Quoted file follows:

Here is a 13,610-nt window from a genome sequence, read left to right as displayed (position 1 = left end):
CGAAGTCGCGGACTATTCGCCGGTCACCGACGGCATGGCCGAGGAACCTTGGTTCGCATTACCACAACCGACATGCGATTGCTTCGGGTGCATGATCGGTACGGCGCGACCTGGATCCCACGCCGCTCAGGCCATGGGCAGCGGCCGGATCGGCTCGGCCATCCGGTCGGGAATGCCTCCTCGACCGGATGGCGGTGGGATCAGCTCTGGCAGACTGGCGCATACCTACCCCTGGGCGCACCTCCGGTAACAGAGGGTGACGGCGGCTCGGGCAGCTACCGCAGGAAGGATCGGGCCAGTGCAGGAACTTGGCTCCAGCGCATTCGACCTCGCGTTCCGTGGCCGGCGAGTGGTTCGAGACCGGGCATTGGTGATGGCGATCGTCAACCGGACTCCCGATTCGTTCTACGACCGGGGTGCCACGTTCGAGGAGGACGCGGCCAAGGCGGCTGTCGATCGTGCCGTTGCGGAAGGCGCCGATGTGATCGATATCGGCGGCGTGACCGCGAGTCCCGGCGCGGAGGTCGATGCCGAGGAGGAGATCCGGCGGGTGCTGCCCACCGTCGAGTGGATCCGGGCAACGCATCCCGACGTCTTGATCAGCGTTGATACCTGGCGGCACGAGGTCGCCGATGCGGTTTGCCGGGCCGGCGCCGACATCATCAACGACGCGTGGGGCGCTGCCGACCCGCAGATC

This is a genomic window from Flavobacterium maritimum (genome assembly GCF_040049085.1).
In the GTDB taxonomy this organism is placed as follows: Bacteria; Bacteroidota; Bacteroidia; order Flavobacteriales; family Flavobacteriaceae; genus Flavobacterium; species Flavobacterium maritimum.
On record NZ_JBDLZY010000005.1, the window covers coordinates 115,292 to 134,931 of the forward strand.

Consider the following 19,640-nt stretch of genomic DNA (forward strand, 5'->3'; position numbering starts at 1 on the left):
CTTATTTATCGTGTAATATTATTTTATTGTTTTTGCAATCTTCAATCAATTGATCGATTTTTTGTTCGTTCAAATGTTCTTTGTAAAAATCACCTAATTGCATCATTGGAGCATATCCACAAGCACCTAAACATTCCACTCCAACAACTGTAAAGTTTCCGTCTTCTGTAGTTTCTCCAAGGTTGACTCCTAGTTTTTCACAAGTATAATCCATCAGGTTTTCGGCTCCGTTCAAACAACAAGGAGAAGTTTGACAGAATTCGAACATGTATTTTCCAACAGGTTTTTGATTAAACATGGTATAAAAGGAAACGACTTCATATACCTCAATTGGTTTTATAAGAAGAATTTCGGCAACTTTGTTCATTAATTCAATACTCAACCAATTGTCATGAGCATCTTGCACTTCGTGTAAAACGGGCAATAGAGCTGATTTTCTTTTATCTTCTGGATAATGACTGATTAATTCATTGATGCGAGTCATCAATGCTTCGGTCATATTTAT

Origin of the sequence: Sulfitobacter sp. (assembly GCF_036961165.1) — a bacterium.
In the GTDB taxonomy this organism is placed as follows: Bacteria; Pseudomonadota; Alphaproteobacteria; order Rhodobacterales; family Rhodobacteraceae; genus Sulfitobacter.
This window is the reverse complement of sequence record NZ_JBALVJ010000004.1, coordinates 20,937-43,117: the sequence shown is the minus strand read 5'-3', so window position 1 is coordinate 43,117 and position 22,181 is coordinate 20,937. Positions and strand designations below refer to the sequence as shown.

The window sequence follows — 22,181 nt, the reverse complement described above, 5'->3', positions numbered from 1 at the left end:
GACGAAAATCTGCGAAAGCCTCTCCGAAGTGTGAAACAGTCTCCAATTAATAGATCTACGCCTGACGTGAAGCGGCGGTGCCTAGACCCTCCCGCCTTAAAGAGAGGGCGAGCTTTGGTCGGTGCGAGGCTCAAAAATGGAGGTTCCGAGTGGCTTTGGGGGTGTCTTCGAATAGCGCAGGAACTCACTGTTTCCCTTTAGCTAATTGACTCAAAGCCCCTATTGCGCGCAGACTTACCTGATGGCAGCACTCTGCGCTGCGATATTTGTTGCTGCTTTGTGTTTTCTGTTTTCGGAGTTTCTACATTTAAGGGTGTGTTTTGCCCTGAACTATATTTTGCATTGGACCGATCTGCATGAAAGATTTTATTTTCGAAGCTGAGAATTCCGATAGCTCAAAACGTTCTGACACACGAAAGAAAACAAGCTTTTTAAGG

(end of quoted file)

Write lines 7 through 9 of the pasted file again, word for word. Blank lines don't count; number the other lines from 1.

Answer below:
CTTATTTATCGTGTAATATTATTTTATTGTTTTTGCAATCTTCAATCAATTGATCGATTTTTTGTTCGTTCAAATGTTCTTTGTAAAAATCACCTAATTGCATCATTGGAGCATATCCACAAGCACCTAAACATTCCACTCCAACAACTGTAAAGTTTCCGTCTTCTGTAGTTTCTCCAAGGTTGACTCCTAGTTTTTCACAAGTATAATCCATCAGGTTTTCGGCTCCGTTCAAACAACAAGGAGAAGTTTGACAGAATTCGAACATGTATTTTCCAACAGGTTTTTGATTAAACATGGTATAAAAGGAAACGACTTCATATACCTCAATTGGTTTTATAAGAAGAATTTCGGCAACTTTGTTCATTAATTCAATACTCAACCAATTGTCATGAGCATCTTGCACTTCGTGTAAAACGGGCAATAGAGCTGATTTTCTTTTATCTTCTGGATAATGACTGATTAATTCATTGATGCGAGTCATCAATGCTTCGGTCATATTTAT

Origin of the sequence: Sulfitobacter sp. (assembly GCF_036961165.1) — a bacterium.
In the GTDB taxonomy this organism is placed as follows: Bacteria; Pseudomonadota; Alphaproteobacteria; order Rhodobacterales; family Rhodobacteraceae; genus Sulfitobacter.